Objective To describe the accuracy of ethnicity coding in contemporary National Health Service (NHS) hospital records compared with the ‘gold standard’ of self-reported ethnicity.
Design Secondary analysis of data from a cross-sectional survey (2011).
Setting All NHS hospitals in England providing cancer treatment.
Participants 58 721 patients with cancer for whom ethnicity information (Office for National Statistics 2001 16-group classification) was available from self-reports (considered to represent the ‘gold standard’) and their hospital record.
Methods We calculated the sensitivity and positive predictive value (PPV) of hospital record ethnicity. Further, we used a logistic regression model to explore independent predictors of discordance between recorded and self-reported ethnicity.
Results Overall, 4.9% (4.7–5.1%) of people had their self-reported ethnic group incorrectly recorded in their hospital records. Recorded White British ethnicity had high sensitivity (97.8% (97.7–98.0%)) and PPV (98.1% (98.0–98.2%)) for self-reported White British ethnicity. Recorded ethnicity information for the 15 other ethnic groups was substantially less accurate with 41.2% (39.7–42.7%) incorrect. Recorded ‘Mixed’ ethnicity had low sensitivity (12–31%) and PPVs (12–42%). Recorded ‘Indian’, ‘Chinese’, ‘Black-Caribbean’ and ‘Black African’ ethnic groups had intermediate levels of sensitivity (65–80%) and PPV (80–89%, respectively). In multivariable analysis, belonging to an ethnic minority group was the only independent predictor of discordant ethnicity information. There was strong evidence that the degree of discordance of ethnicity information varied substantially between different hospitals (p<0.0001).
Discussion Current levels of accuracy of ethnicity information in NHS hospital records support valid profiling of White/non-White ethnic differences. However, profiling of ethnic differences in process or outcome measures for specific minority groups may contain a substantial and variable degree of misclassification error. These considerations should be taken into account when interpreting ethnic variation audits based on routine data and inform initiatives aimed at improving the accuracy of ethnicity information in hospital records.
- Hospital Records
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Accurate recording of ethnicity in administrative health data is a pre-requisite for efforts to ensure equality or reduce inequalities in healthcare.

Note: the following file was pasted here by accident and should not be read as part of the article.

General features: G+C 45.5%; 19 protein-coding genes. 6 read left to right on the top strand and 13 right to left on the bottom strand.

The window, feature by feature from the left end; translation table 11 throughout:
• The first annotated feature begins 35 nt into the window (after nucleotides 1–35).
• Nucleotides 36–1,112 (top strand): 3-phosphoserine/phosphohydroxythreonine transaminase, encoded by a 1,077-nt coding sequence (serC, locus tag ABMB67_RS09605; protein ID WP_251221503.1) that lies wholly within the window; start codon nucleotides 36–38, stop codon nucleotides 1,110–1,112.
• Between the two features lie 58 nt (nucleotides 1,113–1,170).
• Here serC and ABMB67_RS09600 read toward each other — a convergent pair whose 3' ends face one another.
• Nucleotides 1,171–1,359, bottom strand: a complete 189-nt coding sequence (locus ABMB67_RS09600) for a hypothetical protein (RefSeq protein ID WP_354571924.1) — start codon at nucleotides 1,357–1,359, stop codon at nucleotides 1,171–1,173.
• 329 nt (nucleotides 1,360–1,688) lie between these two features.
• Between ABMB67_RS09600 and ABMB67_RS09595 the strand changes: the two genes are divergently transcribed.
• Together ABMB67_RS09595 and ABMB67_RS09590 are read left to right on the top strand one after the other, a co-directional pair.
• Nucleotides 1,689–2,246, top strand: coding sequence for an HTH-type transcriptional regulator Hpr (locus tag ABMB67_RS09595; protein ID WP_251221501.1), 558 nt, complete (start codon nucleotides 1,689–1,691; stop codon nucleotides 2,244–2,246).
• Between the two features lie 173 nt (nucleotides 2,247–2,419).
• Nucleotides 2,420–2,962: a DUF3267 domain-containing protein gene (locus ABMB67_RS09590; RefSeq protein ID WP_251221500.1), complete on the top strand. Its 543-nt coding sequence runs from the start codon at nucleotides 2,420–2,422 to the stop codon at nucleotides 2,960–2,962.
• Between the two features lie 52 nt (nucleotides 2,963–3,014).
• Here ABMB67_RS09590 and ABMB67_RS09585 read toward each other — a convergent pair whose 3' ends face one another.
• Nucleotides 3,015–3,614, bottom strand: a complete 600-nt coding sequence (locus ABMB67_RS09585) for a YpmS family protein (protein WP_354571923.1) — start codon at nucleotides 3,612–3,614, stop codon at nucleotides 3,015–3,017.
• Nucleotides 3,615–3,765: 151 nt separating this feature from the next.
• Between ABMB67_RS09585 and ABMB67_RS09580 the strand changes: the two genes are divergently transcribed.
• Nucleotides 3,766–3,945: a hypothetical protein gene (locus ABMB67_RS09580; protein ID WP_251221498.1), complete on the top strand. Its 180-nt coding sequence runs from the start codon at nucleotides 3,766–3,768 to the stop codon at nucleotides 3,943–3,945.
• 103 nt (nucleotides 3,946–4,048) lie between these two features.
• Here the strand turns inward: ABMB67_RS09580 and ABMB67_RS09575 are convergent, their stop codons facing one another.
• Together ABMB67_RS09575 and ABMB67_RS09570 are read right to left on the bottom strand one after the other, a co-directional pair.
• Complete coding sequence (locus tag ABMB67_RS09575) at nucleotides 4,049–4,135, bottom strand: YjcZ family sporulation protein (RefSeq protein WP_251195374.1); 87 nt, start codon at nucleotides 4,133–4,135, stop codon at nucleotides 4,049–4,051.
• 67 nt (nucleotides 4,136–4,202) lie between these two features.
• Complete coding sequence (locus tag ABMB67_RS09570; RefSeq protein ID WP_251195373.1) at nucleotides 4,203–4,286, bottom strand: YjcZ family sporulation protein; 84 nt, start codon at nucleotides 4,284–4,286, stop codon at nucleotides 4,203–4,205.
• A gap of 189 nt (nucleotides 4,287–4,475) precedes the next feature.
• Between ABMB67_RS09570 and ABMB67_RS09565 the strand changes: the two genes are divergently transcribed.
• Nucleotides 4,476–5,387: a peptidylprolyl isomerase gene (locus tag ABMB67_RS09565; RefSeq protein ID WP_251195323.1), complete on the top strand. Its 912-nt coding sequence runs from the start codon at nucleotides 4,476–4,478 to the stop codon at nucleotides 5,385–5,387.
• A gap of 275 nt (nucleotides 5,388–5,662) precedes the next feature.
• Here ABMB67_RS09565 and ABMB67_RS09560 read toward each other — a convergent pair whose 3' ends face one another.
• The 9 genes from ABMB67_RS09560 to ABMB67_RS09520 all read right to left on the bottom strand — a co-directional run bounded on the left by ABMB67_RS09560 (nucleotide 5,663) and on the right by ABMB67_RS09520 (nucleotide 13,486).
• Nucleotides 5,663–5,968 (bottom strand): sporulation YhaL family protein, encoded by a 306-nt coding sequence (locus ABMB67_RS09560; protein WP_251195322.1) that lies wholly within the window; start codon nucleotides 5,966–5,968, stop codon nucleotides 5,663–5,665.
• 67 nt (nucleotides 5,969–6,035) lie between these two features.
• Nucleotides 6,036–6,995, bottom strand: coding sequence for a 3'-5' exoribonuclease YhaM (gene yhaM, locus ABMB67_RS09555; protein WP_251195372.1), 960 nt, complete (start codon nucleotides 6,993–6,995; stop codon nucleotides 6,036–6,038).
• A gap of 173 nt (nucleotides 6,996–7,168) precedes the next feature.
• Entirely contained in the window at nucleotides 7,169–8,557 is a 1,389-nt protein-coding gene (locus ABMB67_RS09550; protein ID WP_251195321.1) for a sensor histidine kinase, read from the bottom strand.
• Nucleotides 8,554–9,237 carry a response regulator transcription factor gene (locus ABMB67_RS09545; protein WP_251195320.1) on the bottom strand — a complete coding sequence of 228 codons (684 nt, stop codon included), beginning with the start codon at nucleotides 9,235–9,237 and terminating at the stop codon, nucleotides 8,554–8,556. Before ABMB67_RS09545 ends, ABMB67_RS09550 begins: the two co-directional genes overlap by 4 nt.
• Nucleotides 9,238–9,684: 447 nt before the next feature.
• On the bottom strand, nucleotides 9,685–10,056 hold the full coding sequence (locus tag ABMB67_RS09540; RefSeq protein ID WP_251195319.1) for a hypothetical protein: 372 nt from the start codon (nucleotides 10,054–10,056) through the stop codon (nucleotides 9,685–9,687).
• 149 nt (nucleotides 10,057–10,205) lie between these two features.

This paper describes the accuracy of ethnicity coding in English National Health Service hospital records compared with the ‘gold standard’ of self-reported ethnicity, and identifies areas where improvement is needed.
Hospital records will usually code the ethnicity of patients with self-reported White British ethnic group correctly, but the levels of incorrect coding of the ethnicity of all ethnic minority groups are high.
Belonging to an ethnic minority group is the only independent predictor of having an incorrectly coded hospital record ethnicity; there is substantial variation in the quality of coding between hospitals.
The probability look-up tables provided in this paper can be used for weighting of incidence or prevalence estimates where hospital record ethnicity is being used, or in regression analysis to improve estimation of ethnic variation in processes or outcomes of care.
Strengths and limitations of this study
This was a unique opportunity to carry out an audit of the accuracy of hospital record coding of ethnicity in England, using data from a large national survey of recently treated patients.
We were not able to account for the different processes by which ethnicity was ascertained in hospital records and the study population was skewed towards older ages, which may limit the generalisability of the findings.
Modern healthcare systems aspire to equal access and quality of care for patients of any ethnic group.1 ,2 In England, there are nevertheless well-documented ethnic inequalities in the processes and experiences of care.3 ,4 Good practice in measuring these inequalities is needed.5 Therefore, the availability of complete and valid information on patients’ ethnicity in routine National Health Service (NHS) data is a fundamental first step to enable equality audits to inform improvement actions. Further, there are variations in the incidence and prevalence of some conditions between different patient ethnic groups. Understanding such variations can be vital for service planning and required capacity estimates. NHS hospitals began to routinely record ethnicity information in their Patient Administration System (PAS) records in the mid-1990s.6 (PAS records are a precursor to Hospital Episode Statistics (HES) data—hereafter, we refer to hospital records as ‘HES records’ for simplicity, as this is the more commonly used convention to denote patient administrative data in the NHS.) Although implementation of this measure has been slow,7 HES data in recent years have high completeness of ethnic group information (typically exceeding 90%).6 ,8 There is, however, little evidence about the accuracy of routinely recorded information on patients’ ethnicity. In the past, audits of the quality of ethnicity information in NHS records have principally focused on data completeness, rather than accuracy,6 and completeness of ethnicity coding information currently forms part of the Commissioning Outcomes Data Set,6 a prescribed standard for data quality that is linked to hospital reimbursement.
Ethnicity can be classified by referring to a community of people who share the same culture and/or by referring to an ancestral population which comprises their self-identity.9 Self-reported ethnicity captures both the shared experiences/culture of an individual and their self-identity. Methods such as surname recognition algorithms or geocoding (or combinations of both these approaches) have been developed to indirectly infer the ethnicity of individuals,10–15 but both have limitations that do not apply to self-reported ethnicity. For example, geocoding methods rely on high levels of geographical (residential) segregation between different ethnic groups. Surname recognition methods rely on low levels of interethnic marriages and the existence of distinctive surname nomenclatures (which do not always exist for some ethnic groups, eg, Black populations in the USA). Further, by definition, indirect methods will misclassify the ethnicity of some patients and disproportionately do so for the ethnicity of people from ethnic minorities. For all the above reasons, self-report is currently considered the gold standard measure of ethnicity.16 ,17